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Mailbag: H.B. should look for stronger remedies to protect residents of mobile homes

Bob Herold, 89, in his wheelchair, demonstrates against rent increases with fellow Skandia Mobile Home Park residents.
Bob Herold, 89, seated in his wheelchair, demonstrates against rent increases with fellow Skandia Mobile Home Park residents in Huntington Beach.
(Kevin Chang / Staff Photographer)

I always appreciate Matt Szabo’s reporting (“Mobile home tenants get relief,” Daily Pilot, Sept. 10), but it always leaves one wanting more in dealing with the civic affairs topic at hand. In this case, it is the plight of at-risk senior residents in the city’s mobile home community, especially in the several corporate and investor group-owned parks that are most threatened by space rent spiking and other abuses. The proposed assistance program will help only a handful of destitute mobile home residents (the city claims up to 30), and there are no guarantees that a second year will be federally funded.

Huntington Beach must commit to using the Department of Housing and Urban Development
criteria as a template for fashioning its own assistance program for at-risk senior manufactured housing homeowners for at least a second year (until a “carveout” provision for Section 803 of the City Charter is voted on in 2024). The “carveout” would only apply only to mobile home parks and not to other forms of investment property. Few property owners would be impacted and thousands of residents would be positively affected.

In the meantime, other remedies to protect mobile home park residents could be considered. Huntington Beach is best served when its most vulnerable residents can find relief from local government and a caring community.

Tim Geddes
Huntington Beach

Assembly hopeful supports Prop. 1

I will be voting in favor of Proposition 1, the amendment to protect women’s equality in California and keep abortion and contraception safe and legal.

When it comes to the future of women in California, in general, and women who live in the 72nd Assembly District, in particular, I know my opponent and I couldn’t be further apart on the issues raised. For example, she is endorsed by, and has taken contributions from, groups that believe a 10-year-old schoolgirl should be forced to give birth after having been raped. Her supporters, including California Pro-Life Council and Californians for Life, are among the most strident anti-reproductive freedom organizations anywhere.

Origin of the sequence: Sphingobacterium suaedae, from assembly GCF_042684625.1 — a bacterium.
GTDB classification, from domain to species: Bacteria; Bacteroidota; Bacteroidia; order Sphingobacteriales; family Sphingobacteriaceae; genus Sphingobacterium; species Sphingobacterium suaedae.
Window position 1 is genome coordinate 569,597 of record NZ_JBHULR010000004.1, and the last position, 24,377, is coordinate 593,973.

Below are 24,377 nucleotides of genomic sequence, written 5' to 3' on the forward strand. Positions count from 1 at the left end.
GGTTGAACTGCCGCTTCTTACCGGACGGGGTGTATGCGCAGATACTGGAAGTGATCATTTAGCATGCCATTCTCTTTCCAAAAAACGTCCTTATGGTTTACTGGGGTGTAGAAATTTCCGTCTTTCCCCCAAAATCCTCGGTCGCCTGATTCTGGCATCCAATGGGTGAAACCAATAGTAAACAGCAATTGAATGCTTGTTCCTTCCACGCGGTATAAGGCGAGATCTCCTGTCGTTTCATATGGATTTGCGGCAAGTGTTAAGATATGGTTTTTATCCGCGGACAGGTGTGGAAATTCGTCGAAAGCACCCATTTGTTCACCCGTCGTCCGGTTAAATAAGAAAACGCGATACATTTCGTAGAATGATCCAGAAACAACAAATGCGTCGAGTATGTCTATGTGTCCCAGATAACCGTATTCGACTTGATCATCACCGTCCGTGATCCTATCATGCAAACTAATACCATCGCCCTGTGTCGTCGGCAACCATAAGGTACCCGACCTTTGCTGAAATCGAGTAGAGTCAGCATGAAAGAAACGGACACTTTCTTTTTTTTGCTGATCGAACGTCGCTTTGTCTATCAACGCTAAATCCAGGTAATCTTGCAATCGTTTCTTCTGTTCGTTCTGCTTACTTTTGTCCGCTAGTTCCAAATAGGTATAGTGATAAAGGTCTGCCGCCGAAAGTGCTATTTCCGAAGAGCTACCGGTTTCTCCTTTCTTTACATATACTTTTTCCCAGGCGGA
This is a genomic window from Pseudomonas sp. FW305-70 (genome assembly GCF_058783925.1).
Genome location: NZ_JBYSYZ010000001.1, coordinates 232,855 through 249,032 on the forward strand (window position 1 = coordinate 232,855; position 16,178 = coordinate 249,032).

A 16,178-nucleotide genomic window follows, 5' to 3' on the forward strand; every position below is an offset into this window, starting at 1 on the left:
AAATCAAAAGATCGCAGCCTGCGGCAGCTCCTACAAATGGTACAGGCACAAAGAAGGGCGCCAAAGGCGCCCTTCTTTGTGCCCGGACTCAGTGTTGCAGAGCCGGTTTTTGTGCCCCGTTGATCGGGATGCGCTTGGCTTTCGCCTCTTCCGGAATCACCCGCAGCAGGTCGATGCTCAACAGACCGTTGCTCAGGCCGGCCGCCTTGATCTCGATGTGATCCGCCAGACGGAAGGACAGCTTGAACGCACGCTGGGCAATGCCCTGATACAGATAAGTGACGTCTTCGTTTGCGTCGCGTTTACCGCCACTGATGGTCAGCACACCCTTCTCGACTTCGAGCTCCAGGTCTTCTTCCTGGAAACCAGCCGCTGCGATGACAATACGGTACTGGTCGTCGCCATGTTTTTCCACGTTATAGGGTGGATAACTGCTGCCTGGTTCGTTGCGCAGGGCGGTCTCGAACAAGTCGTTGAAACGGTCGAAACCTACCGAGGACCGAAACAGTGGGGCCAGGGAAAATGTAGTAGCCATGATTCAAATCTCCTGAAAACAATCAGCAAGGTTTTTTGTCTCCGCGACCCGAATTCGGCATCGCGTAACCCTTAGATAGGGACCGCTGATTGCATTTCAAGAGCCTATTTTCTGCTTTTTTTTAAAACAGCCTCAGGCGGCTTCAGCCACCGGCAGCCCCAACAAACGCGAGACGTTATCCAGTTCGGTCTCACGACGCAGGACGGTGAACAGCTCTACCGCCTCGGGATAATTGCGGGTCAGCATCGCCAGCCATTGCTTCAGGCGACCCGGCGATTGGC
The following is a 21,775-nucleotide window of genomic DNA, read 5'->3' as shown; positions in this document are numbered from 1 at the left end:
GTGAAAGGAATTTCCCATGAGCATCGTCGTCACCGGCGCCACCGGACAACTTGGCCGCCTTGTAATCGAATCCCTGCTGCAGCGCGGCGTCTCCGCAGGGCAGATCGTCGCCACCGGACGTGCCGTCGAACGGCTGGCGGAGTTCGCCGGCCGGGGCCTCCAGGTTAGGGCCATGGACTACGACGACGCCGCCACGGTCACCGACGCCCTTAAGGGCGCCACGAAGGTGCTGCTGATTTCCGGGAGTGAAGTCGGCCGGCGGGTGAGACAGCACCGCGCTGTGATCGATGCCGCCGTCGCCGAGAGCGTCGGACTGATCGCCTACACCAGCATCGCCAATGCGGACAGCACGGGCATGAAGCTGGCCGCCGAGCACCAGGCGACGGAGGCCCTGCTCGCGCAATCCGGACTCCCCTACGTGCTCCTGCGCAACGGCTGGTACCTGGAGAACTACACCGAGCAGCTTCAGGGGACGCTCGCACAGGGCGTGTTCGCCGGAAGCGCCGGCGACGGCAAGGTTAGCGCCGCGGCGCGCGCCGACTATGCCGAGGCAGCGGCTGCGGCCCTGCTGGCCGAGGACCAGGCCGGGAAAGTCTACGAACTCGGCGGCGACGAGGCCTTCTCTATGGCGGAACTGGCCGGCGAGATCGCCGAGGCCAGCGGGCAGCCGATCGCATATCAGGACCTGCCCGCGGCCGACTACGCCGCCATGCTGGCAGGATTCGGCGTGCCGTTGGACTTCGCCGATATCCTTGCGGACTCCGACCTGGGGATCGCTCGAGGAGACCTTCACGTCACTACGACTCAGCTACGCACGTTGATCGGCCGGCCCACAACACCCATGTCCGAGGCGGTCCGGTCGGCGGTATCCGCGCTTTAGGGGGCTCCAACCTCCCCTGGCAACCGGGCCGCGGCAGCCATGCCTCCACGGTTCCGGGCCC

I urge Californians and especially voters in the 72nd Assembly District, including Laguna Beach, Newport Beach, Huntington Beach, Seal Beach, Aliso Viejo, Laguna Hills, Laguna Woods and Lake Forest to join with me in protecting women’s rights.

Judie Mancuso
Laguna Beach

Barto pushes to do right

We support Michelle Barto for Newport Mesa Unified School District Trustee Area 5. Not only did she push to get the kids back to school through a difficult time, she pushed to keep them in school. This is a nonpartisan position which is really evident in how Michelle carries herself. Regardless of your political affiliation, she pushes herself to do right for the students within the district, which ultimately helps all of its families. She makes sure that as parents we have choices to opt out on situations that we would like to take ownership of as parents. Our vote is for Michelle Barto.

The Tokarz Family
Newport Beach

Miller brings excitement to N.B. race

There’s a new guy in town, and he is intent on making city government in Newport Beach more responsive to its citizens. The drama that Tom Miller has created by doing things his way, with no one pulling the strings, is bringing some excitement and clarity back to the role of City Council in Newport Beach.

Always being available, being a good listener, always getting back to people, supporting local organizations and small businesses, and working with landlords in Newport Beach to recruit small businesses to fill vacancies in the city are some of Tom’s ambitious goals.

His platform focuses on the “hard” issues that Newport must face in the near future.

On the top of his list of concerns is public safety. He wants to strengthen the police department and work with Costa Mesa to make sure that money is being responsibly spent to improve the plight of our homeless neighbors.

Tom plans on working with the new airport director to prevent expansion and ensure that the airport crew doesn’t change, making sure that the beaches and parks along with the harbor are always clean.

Finally, one of the most difficult and least glamorous issues that Tom knows must be faced is the Regional Housing Needs Allocation element. And perhaps one of his most important goals is to see a percentage of the affordable housing demand be carved out and made available to our police, firefighters and lifeguards as well as the employees serving us at our local hotels and restaurants.

Lynn Lorenz
Newport Beach

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